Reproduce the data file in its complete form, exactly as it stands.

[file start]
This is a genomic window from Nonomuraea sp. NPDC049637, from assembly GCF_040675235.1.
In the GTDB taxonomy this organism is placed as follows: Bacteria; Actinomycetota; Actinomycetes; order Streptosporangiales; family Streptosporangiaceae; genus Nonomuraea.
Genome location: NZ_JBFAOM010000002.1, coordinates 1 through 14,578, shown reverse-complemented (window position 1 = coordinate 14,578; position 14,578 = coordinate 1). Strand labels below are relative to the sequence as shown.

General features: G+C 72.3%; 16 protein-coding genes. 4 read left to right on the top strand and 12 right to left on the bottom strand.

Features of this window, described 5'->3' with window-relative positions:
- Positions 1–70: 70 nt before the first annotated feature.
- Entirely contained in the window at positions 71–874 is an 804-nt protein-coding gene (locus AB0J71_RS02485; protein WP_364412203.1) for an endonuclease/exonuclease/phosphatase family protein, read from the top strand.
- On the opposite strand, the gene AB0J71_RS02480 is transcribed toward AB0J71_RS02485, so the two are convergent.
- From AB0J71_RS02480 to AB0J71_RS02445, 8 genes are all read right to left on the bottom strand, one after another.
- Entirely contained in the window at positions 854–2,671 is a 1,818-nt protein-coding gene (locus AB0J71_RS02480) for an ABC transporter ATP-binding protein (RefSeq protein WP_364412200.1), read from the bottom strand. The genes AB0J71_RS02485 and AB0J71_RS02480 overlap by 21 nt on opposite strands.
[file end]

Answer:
This is a genomic window from Nonomuraea sp. NPDC049637, from assembly GCF_040675235.1.
In the GTDB taxonomy this organism is placed as follows: Bacteria; Actinomycetota; Actinomycetes; order Streptosporangiales; family Streptosporangiaceae; genus Nonomuraea.
Genome location: NZ_JBFAOM010000002.1, coordinates 1 through 14,578, shown reverse-complemented (window position 1 = coordinate 14,578; position 14,578 = coordinate 1). Strand labels below are relative to the sequence as shown.

General features: G+C 72.3%; 16 protein-coding genes. 4 read left to right on the top strand and 12 right to left on the bottom strand.

Features of this window, described 5'->3' with window-relative positions:
- Positions 1–70: 70 nt before the first annotated feature.
- Entirely contained in the window at positions 71–874 is an 804-nt protein-coding gene (locus AB0J71_RS02485; protein WP_364412203.1) for an endonuclease/exonuclease/phosphatase family protein, read from the top strand.
- On the opposite strand, the gene AB0J71_RS02480 is transcribed toward AB0J71_RS02485, so the two are convergent.
- From AB0J71_RS02480 to AB0J71_RS02445, 8 genes are all read right to left on the bottom strand, one after another.
- Entirely contained in the window at positions 854–2,671 is a 1,818-nt protein-coding gene (locus AB0J71_RS02480) for an ABC transporter ATP-binding protein (RefSeq protein WP_364412200.1), read from the bottom strand. The genes AB0J71_RS02485 and AB0J71_RS02480 overlap by 21 nt on opposite strands.